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Success! Seyha from Cambodia raised $497 to fund hand surgery.

Seyha
100%
  • $497 raised, $0 to go
$497
raised
$0
to go
Fully funded
Seyha's treatment was fully funded on January 31, 2020.

Photo of Seyha post-operation

October 14, 2019

Seyha underwent hand surgery.

Seyha’s surgery went well and he’s doing light physiotherapy as he begins the long recovery process. Seyha will need to work hard over the next six months to rebuild muscle in his arm, which will allow him to regain function. Seyha hopes to return to his work and play soccer as soon as he can.

Seyha said,”I am so happy with the outcome of my operation and that I can move my hand again without any pain.”

Seyha's surgery went well and he's doing light physiotherapy as he begins the long recovery process. Seyha will need to work hard over the n...

Read more
September 5, 2019

In June 2019, Seyha suffered injuries to his left hand after improperly handling a knife. His wound has since healed, but he often feel numbness in his hand and cannot flex two of his fingers. Surgery will reconstruct and repair the damaged nerves and tendons, allowing Seyha to fully flex his fingers and regain feeling in his hand. He enjoys playing soccer and listening to music, and is looking forward to returning to his work and home so he can take care of his two daughters.

In June 2019, Seyha suffered injuries to his left hand after improperly handling a knife. His wound has since healed, but he often feel numb...

Read more

Seyha's Timeline

  • September 5, 2019
    PROFILE SUBMITTED

    Seyha was submitted by Lindsay Bownik, Stakeholder Relations Officer at Children's Surgical Centre.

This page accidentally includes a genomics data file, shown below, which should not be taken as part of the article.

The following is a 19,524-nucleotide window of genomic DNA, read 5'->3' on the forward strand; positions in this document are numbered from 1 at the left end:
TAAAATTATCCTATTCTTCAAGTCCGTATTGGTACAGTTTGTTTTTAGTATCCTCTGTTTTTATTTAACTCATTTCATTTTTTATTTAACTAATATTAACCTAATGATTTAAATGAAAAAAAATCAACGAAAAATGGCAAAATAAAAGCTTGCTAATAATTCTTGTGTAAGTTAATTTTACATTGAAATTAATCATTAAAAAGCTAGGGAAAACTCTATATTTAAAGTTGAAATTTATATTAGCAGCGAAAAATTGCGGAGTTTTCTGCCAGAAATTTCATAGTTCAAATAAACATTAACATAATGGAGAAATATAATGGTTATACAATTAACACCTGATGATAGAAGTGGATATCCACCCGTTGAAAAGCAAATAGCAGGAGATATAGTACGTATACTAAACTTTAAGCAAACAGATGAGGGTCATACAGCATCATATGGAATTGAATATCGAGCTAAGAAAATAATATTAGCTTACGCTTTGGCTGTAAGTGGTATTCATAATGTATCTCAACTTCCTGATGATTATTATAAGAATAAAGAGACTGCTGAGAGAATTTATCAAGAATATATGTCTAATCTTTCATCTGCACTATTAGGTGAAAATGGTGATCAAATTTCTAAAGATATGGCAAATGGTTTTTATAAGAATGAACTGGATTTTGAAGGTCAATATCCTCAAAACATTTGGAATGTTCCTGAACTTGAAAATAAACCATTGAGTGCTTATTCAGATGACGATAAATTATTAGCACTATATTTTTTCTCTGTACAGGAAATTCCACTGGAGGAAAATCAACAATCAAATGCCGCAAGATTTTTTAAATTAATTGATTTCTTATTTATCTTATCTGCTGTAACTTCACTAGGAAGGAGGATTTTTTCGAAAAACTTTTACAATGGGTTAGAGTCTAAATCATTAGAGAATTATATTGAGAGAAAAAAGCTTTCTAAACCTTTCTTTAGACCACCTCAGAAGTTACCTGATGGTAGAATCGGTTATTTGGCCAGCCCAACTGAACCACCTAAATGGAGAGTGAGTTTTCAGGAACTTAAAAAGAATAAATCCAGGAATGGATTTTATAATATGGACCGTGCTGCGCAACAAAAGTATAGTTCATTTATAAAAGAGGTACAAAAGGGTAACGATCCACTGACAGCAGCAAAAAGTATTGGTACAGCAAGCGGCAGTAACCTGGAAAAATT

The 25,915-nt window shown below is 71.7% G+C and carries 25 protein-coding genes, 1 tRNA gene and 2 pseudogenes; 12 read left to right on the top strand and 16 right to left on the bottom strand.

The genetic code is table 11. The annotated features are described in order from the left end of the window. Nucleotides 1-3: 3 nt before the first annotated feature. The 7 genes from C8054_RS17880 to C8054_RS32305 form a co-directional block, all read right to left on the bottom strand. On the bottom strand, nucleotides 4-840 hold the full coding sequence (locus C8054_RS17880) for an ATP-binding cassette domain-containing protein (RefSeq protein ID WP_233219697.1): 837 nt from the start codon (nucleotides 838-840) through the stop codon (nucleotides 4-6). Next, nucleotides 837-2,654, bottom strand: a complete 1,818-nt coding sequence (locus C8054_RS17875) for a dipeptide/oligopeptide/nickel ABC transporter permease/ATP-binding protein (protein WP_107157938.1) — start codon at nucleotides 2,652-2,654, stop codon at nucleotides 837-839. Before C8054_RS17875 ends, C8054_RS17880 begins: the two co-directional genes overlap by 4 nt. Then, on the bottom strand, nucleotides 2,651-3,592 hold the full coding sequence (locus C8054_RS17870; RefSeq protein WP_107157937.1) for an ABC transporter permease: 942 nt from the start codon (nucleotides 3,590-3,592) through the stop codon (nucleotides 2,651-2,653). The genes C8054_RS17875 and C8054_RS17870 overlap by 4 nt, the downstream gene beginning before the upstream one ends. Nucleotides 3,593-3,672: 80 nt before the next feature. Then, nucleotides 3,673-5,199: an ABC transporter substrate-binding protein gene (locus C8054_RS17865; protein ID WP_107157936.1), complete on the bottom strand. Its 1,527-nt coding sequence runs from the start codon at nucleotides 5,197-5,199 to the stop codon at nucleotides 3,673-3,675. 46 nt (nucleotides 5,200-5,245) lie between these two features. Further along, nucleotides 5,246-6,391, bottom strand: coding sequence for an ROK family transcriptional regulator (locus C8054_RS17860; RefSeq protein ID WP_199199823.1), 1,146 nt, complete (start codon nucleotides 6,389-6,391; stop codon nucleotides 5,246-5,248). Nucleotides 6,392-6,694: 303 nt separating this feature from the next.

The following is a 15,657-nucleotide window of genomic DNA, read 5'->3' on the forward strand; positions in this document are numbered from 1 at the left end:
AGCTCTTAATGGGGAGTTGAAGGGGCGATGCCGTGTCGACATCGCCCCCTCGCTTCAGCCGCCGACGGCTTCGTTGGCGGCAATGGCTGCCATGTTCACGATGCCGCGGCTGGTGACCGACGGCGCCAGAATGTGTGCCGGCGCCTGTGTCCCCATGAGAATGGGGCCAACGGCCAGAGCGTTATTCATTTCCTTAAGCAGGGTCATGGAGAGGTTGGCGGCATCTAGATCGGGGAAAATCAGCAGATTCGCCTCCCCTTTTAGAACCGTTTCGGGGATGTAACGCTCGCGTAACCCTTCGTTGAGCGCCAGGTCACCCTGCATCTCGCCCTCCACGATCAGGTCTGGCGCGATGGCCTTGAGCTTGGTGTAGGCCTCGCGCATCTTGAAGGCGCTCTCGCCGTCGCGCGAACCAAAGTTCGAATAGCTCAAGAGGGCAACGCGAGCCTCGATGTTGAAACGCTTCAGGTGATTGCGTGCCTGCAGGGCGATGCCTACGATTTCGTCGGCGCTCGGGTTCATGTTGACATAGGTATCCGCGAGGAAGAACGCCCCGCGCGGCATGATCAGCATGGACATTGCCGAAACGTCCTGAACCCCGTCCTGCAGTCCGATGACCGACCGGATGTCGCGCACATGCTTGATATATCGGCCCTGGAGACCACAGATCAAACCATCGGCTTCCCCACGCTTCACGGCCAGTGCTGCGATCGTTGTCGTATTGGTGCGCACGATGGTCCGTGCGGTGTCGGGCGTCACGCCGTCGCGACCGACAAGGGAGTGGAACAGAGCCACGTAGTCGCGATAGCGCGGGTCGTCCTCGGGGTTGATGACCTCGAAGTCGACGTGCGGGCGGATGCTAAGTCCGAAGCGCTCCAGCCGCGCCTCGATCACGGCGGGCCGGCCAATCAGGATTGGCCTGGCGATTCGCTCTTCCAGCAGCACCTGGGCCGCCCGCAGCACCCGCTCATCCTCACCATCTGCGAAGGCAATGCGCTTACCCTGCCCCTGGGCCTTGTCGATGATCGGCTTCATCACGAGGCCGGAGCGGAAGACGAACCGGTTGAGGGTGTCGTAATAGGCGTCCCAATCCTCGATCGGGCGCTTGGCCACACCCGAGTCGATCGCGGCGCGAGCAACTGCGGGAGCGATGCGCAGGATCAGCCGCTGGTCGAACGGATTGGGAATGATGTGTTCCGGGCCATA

• September 6, 2019
    TREATMENT OCCURRED

    Seyha received treatment at Kien Khleang National Rehabilitation Centre in Cambodia. Medical partners often provide care to patients accepted by Watsi before those patients are fully funded, operating under the guarantee that the cost of care will be paid for by donors.

  • September 9, 2019
    PROFILE PUBLISHED

    Seyha's profile was published to start raising funds.

  • October 14, 2019
    TREATMENT UPDATE

    Seyha's treatment was successful. Read the update.

  • January 31, 2020
    FULLY FUNDED

    Seyha's treatment was fully funded.

Funded by 11 donors

Funded by 11 donors

Treatment
Nerve and Tendon Repair
  • Cost Breakdown
  • Diagnosis
  • Procedure
On average, it costs $497 for Seyha's treatment
Hospital Fees
$86
Medical Staff
$363
Medication
$0
Supplies
$40
Labs
$3
Radiology
$5
  • Symptoms
  • Impact on patient's life
  • Cultural or regional significance

​What kinds of symptoms do patients experience before receiving treatment?

A number of nerve and tendon procedures are performed at Children's Surgical Centre. These are typically performed because a nerve is no longer fully functional. Reasons for this limited functionality can include lacerations, blunt trauma, burns, and tumors. Sometimes, spinal nerves are compressed due to herniated discs, bone spurs, and tumors.

​What is the impact on patients’ lives of living with these conditions?

The patient cannot work or drive a motorbike, the most common form of transportation in Cambodia.

What cultural or regional factors affect the treatment of these conditions?